During the summers of those university years, I worked as an intern at a large company creating e-learning, which actually was the beginning of a lucrative career path. I had a cubical and wore the “uniform” (dress shirt & pants with a key badge attached to my hip). I was there to learn the ways of corporate America.

Except, I was hardly doing work.

I would spend my eight, long hours searching the internet for business opportunities and brainstorming ideas. When my boss would walk by, I’d quickly pull up my email or some random Excel document. My dad used to ask me how my days were going, and I would tell him about all the businesses I wanted to start. It drove him crazy!

While I put in the bare minimum regarding the work, my internships did teach me something: I learned that I did not want a corporate career.

Eventually, I had my first taste of success.

None of my projects produced any money. Maybe $5 here or there, but nothing substantial.

That changed when I was in grad school.

I had already secured a job with Accenture, but I still had another semester to go. I was in bed one night. I think it was around the beginning of February. It was dark outside, with snow on the ground. I was about to fall asleep, and it hit me…

Free domain names!

Ha, it’s funny to think back on this now, but I was convinced this was a revolutionary idea at the time. I mean, who wants to pay $10 or more for a domain when you can get it for free, right?? 😆

The business model was pretty simple:

  1. Get someone to tell me the domain they want

  2. They sign up for CPA offer

  3. I got paid a commission from the company, and used it to buy their domain name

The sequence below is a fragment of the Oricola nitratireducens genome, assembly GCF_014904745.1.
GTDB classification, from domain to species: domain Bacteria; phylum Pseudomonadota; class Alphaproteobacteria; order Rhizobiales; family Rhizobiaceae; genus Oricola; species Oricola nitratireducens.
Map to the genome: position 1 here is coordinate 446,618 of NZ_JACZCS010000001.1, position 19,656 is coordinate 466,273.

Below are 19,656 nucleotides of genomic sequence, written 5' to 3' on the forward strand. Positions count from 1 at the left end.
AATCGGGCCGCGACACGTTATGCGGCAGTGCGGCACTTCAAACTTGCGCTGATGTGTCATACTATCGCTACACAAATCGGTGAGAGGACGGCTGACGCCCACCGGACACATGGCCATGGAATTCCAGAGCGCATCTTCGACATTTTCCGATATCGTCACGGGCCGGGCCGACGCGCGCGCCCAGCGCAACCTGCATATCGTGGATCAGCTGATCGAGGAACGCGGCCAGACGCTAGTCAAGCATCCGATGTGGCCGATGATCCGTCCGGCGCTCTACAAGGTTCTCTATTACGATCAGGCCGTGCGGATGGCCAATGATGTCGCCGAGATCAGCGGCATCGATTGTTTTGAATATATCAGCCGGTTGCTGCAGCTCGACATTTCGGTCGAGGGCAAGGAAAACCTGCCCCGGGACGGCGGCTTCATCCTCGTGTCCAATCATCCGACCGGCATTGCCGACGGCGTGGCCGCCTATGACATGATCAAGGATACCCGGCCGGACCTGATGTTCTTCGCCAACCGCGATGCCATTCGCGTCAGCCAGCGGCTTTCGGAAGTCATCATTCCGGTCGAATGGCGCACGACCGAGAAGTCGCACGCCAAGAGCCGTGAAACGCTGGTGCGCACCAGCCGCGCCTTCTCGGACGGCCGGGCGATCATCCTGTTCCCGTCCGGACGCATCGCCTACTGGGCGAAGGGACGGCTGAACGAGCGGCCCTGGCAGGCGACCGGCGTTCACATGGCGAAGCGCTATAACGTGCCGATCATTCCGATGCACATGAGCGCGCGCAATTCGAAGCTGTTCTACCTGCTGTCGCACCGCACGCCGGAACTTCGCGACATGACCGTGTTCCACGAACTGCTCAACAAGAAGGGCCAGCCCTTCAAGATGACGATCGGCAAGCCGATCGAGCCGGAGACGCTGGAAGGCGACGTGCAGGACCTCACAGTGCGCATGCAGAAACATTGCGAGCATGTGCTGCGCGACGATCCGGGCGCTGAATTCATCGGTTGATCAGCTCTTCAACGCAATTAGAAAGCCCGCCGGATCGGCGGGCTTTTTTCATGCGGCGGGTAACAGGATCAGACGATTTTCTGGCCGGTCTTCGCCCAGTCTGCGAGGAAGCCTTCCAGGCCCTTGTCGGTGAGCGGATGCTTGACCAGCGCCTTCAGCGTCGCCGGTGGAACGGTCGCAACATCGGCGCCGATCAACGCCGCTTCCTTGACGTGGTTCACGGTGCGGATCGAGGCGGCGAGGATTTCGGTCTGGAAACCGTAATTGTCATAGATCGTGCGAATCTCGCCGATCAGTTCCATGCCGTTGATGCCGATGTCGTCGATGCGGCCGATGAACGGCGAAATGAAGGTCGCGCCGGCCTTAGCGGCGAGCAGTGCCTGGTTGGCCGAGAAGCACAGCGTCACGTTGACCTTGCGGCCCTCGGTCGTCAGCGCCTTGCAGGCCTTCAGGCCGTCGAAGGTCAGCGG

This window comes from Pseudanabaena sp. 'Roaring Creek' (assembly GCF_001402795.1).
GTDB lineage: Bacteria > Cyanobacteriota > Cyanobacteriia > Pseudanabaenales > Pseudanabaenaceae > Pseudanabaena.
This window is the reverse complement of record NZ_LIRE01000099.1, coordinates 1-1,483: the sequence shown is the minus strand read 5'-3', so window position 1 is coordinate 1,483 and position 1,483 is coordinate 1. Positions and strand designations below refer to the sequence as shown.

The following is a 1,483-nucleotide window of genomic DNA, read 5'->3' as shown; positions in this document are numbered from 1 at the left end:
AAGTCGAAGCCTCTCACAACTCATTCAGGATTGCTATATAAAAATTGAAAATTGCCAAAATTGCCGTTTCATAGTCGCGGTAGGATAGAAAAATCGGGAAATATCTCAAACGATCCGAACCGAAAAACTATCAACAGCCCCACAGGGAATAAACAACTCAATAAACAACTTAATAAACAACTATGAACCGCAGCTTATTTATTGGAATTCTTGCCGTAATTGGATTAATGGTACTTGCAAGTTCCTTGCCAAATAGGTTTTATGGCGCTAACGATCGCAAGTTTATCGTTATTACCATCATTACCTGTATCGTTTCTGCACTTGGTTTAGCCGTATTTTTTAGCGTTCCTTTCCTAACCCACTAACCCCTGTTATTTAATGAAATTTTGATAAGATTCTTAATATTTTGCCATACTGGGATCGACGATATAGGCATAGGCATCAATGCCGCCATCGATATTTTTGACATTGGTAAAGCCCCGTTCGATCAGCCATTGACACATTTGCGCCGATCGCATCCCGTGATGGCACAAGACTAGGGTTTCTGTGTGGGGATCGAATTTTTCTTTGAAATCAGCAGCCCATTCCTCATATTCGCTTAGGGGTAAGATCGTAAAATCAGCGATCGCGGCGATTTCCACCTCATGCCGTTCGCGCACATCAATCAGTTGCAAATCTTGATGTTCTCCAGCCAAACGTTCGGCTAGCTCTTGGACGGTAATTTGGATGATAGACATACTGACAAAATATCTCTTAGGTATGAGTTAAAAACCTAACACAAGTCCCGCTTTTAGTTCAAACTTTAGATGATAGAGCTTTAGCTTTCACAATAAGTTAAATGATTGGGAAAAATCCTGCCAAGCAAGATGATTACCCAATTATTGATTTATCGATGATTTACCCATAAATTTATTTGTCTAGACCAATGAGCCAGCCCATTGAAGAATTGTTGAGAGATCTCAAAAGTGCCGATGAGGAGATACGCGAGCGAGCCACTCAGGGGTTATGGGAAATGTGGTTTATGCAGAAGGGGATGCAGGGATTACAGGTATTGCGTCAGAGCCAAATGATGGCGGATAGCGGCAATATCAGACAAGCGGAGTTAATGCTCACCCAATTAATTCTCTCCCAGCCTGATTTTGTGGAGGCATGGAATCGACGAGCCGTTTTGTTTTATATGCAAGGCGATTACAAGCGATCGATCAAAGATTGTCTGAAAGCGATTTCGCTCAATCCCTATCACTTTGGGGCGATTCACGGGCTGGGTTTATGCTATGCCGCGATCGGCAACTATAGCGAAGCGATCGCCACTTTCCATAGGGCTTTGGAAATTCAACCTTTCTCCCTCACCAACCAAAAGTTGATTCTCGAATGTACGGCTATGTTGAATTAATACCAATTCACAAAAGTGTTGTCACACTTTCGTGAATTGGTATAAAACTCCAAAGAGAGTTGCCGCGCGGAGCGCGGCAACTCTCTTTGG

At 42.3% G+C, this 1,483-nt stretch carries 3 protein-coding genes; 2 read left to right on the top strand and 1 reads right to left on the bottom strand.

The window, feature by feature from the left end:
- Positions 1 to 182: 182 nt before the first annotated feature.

I found someone to build my website for $300-500, then used Dreamweaver (remember that?) to make edits as needed. On the homepage, I had a field where someone could enter the domain that they wanted. This field would check to see if that domain was available, and if so, a button would appear for them to register.

Sounds basic, but in 2008 this was super slick. It was very “Web 2.0”.

Even though I was pretty familiar with WordPress at that point, I started a blog on Blogger instead.

My blog posts were bad. I mean, terrible. They were mostly all about self-promotion. No images or anything engaging, just short 250-word blog posts.

But the real magic came with… wait for it… MySpace.

Yes, you read that right. MySpace.

There were chat rooms on MySpace for various interests, one of them being business and entrepreneurship. I would participate in those chat room (most of the time, it was people just sharing their MLM programs).

Through the noise, though, there were folks who were looking to set-up their own website. Of course, they needed a domain, so I would chat with them.

My efforts paid off. I made $40-$120 per day with this strategy, and it was only the first month or so!

As you can imagine, I was pretty freaking excited! I had a job waiting for me in consulting after grad school, but I was seriously thinking about going all-in with this new success. Success that I finally achieved after so many years of trial-and-error.

So, I kept doing my thing, making good money by just sharing with people my new business. All was good in the world. I had my taste of success and a ton of confidence.

But I came crashing down from my high when payouts were due.

Reality hit hard when the company that was giving me the commissions nullified about 85% of them, which meant that I actually was operating at a loss after buying the domains for the customers!

Ugh…

It felt like someone punched me in the stomach. I called the CPA network and tried to reason with them, but it was a lost cause. They said the leads I had produced were not “high quality”. So, the business was sinking before it even had a chance to begin. I was only a few months away now from starting my consulting career.

In the end, I configured the site to use another CPA program that would pay me per email lead ($1 per email). It made about $300/mo passively. After three months, I sold it for $3500 on Flippa. A small success, but not the one that I had hoped for.